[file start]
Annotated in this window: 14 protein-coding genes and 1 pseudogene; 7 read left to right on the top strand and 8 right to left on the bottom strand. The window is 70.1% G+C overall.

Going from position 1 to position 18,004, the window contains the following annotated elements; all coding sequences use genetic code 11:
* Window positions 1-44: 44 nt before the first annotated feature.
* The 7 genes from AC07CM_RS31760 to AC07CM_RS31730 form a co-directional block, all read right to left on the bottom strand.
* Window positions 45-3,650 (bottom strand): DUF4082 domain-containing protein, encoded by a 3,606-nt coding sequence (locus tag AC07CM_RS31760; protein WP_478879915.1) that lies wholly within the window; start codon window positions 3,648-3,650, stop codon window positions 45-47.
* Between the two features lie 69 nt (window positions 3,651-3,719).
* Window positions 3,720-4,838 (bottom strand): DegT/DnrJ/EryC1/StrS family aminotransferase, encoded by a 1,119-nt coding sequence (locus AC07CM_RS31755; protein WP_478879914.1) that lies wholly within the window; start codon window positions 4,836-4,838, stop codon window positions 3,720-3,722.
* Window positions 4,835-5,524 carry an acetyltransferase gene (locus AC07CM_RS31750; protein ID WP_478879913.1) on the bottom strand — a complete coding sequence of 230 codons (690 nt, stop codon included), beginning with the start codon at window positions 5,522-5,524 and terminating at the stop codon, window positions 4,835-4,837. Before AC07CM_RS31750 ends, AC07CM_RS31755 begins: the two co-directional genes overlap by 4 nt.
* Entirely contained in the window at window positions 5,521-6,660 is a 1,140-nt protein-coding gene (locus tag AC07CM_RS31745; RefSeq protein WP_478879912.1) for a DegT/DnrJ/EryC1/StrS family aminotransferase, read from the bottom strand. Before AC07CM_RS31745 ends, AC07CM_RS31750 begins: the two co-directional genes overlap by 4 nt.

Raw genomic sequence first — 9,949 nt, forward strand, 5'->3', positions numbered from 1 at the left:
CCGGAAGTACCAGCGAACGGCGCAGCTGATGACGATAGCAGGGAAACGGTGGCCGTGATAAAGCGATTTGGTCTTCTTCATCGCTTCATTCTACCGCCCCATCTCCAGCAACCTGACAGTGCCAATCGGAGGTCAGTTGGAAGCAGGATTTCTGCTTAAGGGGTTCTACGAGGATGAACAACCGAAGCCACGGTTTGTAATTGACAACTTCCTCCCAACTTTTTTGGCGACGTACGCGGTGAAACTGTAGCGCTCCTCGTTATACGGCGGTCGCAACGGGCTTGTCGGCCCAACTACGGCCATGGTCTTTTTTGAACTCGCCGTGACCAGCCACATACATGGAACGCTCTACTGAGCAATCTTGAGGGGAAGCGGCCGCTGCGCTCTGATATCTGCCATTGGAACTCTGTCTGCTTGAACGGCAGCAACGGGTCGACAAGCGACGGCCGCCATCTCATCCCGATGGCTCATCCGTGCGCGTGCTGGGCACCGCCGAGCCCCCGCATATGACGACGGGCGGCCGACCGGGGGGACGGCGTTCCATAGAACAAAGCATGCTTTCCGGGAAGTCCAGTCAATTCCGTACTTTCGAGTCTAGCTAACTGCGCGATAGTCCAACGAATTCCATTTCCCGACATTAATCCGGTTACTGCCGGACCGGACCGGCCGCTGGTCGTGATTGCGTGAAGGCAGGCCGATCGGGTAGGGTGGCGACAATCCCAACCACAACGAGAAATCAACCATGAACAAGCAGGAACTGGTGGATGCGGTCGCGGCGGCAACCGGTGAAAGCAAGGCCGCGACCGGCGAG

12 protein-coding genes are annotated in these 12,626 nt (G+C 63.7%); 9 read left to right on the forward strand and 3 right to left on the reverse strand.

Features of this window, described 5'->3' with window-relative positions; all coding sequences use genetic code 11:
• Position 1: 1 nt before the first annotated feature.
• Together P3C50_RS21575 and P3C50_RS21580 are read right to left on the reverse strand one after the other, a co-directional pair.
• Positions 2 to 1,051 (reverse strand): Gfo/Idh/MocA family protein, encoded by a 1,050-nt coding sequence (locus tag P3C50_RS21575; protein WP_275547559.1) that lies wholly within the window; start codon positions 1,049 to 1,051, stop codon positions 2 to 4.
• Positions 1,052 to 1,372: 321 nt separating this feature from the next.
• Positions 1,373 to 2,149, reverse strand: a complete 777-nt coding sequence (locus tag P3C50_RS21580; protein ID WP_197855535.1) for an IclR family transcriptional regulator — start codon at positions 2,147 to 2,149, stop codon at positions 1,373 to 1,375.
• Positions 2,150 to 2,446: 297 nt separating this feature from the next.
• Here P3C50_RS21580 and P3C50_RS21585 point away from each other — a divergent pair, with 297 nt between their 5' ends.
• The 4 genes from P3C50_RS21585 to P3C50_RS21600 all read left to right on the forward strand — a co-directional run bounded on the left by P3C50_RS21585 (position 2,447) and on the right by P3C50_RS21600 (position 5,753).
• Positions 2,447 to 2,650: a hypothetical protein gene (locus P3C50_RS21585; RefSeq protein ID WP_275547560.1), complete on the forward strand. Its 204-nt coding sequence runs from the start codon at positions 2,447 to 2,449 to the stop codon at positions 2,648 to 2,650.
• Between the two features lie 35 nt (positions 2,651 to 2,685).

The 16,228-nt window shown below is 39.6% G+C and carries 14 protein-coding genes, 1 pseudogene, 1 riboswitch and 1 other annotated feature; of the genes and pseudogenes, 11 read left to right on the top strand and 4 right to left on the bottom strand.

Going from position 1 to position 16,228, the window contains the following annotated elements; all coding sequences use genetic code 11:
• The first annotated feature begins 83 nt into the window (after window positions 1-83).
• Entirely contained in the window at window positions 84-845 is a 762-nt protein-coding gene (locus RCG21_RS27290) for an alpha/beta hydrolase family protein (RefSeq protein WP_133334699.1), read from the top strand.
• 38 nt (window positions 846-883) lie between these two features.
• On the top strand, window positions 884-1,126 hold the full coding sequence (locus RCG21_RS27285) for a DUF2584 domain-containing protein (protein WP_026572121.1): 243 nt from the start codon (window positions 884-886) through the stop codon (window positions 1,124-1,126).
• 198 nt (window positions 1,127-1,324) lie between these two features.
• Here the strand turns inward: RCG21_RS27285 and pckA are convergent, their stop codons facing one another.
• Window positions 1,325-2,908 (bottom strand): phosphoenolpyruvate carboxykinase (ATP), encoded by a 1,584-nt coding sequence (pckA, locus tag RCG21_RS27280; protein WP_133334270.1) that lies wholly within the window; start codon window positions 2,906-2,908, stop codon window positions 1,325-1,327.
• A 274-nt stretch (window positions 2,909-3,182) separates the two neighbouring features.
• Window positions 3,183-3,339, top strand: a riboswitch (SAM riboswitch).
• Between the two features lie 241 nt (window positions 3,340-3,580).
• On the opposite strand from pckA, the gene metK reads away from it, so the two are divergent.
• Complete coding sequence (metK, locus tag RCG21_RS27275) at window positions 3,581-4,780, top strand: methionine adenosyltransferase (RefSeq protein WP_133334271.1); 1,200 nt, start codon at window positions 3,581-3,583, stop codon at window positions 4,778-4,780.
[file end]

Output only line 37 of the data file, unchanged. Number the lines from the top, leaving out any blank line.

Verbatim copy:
• Complete coding sequence (metK, locus tag RCG21_RS27275) at window positions 3,581-4,780, top strand: methionine adenosyltransferase (RefSeq protein WP_133334271.1); 1,200 nt, start codon at window positions 3,581-3,583, stop codon at window positions 4,778-4,780.